Bayview is located on the southwest shore of Lake Pend Oreille 7 miles (11 km) east-northeast of Athol. It is home to Farragut State Park, which occupies the location of the former Farragut Naval Training Station. The creation of Farragut State Park is an unintended result of a compact between Adolf Hitler and the Japanese Emperor Hirohito. The intent to invade the United States and divide its land between them led to the attack on Pearl Harbor in 1941. The U.S. response to this attack included the building of the Farragut Naval Training Station inland, along the shore of Lake Pend Oreille, so that it would be protected from coastal invasion.
Named after the first Admiral of the Navy, David Glasgow Farragut, the station operated from 1942 to 1946 and had 293,381 men from across the nation train there. Carved from the remote forests of North Idaho, it became the largest city in Idaho with a population over 50,000. By the late 40’s the U.S. government put the land up for sale. The Idaho Department of Fish and Game bought parcels along the shoreline, and the remaining land was given to the State of Idaho as the Farragut Wildlife Management Area. A 20- acre parcel was retained for an acoustic research detachment, which is still in operation today for the U.S. Navy.
The park museum offers history about the park including its beginnings during WWII. The park is open all year & offers a well-developed system of paths for hiking, biking and equestrian with over 4,000 forested acres. Summer facilities include swimming, boating, fishing (the world-record kamloops (37 pounds) was caught in Lake Pend Oreille!), hiking, camping, and a shooting range. To get to Farragut, drive 95 North at Athol, turn east on Hwy 54 (Idaho’s shortest highway).
For a spectacular view of the southern end of Lake Pend Oreille, drive about a mile up the Cape Horn Road. It’s a great view of the community of Lakeview (a few miles across the lake) and the Coeur d’Alene, Cabinet, and Bitterroot Mountain ranges. You can also enjoy a beautiful view of Bayview and Farragut State Park.
Cataldo is an unincorporated community in Kootenai and Shoshone counties. Its' Kootenai County portion is the site of the Cataldo Mission, 24 miles east of Coeur d'Alene off Interstate 90. The Old Mission is the first mission in the Northwest, which is a National Historic Landmark.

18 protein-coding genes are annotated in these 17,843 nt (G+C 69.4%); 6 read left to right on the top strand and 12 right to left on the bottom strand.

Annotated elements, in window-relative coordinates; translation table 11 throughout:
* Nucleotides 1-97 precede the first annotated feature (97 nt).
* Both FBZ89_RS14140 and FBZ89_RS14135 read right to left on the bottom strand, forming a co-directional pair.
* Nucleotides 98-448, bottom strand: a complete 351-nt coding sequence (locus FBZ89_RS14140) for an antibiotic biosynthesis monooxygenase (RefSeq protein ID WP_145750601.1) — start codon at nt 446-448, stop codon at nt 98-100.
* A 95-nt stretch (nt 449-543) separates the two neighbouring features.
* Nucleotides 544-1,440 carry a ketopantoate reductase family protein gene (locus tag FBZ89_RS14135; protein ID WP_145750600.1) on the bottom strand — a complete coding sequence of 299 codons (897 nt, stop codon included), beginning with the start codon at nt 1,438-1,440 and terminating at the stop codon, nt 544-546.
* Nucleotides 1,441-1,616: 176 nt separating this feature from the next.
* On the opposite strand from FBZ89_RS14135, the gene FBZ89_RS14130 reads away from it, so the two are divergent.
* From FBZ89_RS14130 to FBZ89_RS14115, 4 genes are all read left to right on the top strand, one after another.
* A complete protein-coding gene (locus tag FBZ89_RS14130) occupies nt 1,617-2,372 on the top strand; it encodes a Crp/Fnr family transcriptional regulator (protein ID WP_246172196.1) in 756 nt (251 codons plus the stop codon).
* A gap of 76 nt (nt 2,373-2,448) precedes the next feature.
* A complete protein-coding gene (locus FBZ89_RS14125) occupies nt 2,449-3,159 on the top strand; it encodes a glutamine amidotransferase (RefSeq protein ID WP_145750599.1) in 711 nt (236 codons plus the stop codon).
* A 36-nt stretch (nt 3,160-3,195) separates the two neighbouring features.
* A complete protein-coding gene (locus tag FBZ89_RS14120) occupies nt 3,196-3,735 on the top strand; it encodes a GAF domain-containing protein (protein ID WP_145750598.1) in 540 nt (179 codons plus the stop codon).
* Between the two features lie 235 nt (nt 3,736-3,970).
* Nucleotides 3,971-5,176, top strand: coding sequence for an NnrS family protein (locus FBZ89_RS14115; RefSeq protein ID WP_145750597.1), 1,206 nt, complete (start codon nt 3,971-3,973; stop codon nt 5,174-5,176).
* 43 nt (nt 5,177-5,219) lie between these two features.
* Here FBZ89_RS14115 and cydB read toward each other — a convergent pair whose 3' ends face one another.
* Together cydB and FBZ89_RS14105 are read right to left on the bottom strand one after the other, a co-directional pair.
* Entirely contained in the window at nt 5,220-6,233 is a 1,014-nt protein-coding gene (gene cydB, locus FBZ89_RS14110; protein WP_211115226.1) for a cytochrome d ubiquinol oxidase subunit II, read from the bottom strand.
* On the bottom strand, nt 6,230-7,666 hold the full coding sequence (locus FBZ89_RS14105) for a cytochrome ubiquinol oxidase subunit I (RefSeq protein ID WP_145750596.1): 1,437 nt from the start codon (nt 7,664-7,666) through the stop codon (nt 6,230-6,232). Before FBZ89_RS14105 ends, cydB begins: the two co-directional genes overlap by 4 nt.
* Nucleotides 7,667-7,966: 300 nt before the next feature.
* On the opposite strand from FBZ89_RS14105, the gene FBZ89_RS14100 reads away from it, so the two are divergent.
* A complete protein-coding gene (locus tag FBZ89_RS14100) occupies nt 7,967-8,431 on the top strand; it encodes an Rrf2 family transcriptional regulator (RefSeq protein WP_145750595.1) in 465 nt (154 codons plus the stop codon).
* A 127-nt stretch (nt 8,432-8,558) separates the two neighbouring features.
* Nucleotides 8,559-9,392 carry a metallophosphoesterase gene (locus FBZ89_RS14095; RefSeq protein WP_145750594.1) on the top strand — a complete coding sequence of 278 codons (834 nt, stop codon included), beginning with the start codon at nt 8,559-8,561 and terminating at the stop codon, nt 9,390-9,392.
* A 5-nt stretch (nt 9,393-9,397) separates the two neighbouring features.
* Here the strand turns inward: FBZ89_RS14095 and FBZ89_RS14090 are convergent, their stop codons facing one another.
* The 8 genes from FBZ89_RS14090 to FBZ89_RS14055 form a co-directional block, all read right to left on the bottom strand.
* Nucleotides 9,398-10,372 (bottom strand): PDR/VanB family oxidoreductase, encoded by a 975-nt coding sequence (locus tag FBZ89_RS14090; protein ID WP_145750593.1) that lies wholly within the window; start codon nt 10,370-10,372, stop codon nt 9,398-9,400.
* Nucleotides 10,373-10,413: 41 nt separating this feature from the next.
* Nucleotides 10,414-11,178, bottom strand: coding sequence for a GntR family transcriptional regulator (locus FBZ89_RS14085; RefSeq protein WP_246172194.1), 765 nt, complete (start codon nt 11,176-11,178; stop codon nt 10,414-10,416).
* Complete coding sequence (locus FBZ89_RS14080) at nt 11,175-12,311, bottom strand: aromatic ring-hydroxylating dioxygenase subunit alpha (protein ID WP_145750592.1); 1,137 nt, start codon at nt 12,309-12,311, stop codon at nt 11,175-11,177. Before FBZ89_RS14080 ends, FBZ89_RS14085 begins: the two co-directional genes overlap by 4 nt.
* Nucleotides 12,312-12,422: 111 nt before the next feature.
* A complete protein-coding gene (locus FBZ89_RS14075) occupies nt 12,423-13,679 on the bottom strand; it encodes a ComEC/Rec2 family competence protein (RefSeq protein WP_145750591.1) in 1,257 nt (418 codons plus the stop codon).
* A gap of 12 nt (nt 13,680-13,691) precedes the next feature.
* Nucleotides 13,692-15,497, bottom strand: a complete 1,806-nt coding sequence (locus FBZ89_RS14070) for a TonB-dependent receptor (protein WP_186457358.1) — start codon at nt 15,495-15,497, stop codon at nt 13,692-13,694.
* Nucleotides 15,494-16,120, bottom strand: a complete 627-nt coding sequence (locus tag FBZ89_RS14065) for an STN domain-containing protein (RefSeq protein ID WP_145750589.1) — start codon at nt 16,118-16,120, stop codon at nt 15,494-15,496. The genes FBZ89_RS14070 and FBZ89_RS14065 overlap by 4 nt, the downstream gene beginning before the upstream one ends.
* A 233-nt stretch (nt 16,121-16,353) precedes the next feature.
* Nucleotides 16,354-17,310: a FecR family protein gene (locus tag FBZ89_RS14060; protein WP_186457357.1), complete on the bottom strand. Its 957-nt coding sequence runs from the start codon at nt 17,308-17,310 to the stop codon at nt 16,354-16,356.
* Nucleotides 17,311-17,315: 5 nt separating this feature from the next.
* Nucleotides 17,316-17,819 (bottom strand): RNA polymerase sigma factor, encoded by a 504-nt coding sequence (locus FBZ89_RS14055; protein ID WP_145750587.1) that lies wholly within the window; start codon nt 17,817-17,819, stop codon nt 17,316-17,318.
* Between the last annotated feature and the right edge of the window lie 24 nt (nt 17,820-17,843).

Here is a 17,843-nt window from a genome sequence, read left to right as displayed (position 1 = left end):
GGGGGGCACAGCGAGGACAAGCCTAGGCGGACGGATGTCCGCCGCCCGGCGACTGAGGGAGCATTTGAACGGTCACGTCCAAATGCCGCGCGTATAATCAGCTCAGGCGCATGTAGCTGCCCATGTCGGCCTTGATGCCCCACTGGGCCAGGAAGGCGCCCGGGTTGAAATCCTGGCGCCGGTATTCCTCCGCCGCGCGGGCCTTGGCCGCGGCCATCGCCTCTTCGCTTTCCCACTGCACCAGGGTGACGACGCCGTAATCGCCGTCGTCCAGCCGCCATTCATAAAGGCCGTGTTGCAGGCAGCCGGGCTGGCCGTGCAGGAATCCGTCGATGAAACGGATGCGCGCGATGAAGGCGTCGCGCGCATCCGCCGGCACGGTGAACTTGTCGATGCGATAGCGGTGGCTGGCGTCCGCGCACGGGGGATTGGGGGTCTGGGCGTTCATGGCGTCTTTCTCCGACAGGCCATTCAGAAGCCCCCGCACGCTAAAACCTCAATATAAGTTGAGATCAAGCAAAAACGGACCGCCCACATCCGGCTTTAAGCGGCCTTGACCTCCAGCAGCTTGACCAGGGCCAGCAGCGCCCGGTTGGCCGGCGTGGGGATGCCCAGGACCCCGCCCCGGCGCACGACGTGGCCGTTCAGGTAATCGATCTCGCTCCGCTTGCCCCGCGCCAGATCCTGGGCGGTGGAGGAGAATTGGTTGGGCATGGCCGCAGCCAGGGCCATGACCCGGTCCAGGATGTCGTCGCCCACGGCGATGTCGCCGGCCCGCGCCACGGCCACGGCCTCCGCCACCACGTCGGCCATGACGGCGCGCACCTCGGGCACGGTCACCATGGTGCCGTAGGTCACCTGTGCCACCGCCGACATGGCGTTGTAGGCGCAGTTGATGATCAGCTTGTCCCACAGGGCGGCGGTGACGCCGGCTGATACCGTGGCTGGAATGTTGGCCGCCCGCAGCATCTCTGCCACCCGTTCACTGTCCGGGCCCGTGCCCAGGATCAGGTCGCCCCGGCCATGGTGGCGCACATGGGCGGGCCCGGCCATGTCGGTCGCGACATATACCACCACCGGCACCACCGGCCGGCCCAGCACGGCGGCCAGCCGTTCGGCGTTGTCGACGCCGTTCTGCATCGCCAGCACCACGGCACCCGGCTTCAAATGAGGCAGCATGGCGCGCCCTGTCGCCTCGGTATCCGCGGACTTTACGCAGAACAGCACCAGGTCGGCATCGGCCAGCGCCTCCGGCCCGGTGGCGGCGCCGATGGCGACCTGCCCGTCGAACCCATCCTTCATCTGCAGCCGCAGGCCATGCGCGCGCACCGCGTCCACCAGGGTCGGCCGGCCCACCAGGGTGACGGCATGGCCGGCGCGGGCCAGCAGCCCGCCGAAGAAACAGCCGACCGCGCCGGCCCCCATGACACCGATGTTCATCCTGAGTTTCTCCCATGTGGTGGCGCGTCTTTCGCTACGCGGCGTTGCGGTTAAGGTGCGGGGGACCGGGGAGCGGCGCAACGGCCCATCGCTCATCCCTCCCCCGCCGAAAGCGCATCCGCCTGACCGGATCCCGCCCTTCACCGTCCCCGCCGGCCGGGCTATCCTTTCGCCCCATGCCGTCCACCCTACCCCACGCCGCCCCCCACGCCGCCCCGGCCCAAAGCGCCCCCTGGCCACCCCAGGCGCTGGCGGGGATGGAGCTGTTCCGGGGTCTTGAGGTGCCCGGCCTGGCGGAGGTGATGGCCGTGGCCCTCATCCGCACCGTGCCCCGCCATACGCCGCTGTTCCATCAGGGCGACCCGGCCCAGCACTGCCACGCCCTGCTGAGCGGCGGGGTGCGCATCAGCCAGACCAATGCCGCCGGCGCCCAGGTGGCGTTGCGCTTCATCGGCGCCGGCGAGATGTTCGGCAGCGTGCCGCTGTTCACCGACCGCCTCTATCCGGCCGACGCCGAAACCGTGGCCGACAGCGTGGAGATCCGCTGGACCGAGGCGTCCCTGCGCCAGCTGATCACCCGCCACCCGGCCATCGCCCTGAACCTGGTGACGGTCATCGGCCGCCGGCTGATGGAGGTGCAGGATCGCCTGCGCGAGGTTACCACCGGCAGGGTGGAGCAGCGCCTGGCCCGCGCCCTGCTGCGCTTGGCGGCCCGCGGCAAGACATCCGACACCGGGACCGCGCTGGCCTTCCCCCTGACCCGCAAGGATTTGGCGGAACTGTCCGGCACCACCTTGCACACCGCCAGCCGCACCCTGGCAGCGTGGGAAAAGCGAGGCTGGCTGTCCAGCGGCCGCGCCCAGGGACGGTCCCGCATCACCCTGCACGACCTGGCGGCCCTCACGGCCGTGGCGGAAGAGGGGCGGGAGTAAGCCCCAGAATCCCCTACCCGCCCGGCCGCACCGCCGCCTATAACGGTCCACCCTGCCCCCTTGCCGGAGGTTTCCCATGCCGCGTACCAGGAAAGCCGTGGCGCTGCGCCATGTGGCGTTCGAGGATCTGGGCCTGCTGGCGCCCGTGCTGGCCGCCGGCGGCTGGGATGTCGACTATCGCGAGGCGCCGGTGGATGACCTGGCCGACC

Old Mission Sacred Encounters.. A living landmark, Old Mission stands serenely on a hilltop 24 miles east of Coeur d’Alene along I-90.
The Mission has been many different things for many different people and will always have a place in history. Now the church remains as a monument to the past, one of the most remarkable buildings in Idaho. The permanent exhibition of Sacred Encounters: Father DeSmet and the Indians of the Rocky Mountain West is located at the Visitor Center which tells the story of the “Blackrobes” and Coeur d’Alene Tribe. This Smithsonian quality display unfolds in nine dramatic scenes, augmented by video and music. The centerpiece of the exhibition is a dream-like re-creation of the first Sacred Heart Mission built in 1842.
Coeur d’Alene’s Old Mission State Park’s natural beauty and historic significance combine to make the site a perfect setting for weddings, celebrations and special events that connect the present generation with the past. These include the Historic Skills Fair held the second weekend of July where historic skills and crafts are demonstrated along with music; and the annual Feast of the Assumption Pilgrimage of the Coeur d’Alene Tribe held every August 15th with an outdoor Mass and celebration.
For More Information Contact:
Coeur d’Alene’s Old Mission State Park
P.O. Box 30,
Cataldo, ID 83810-0030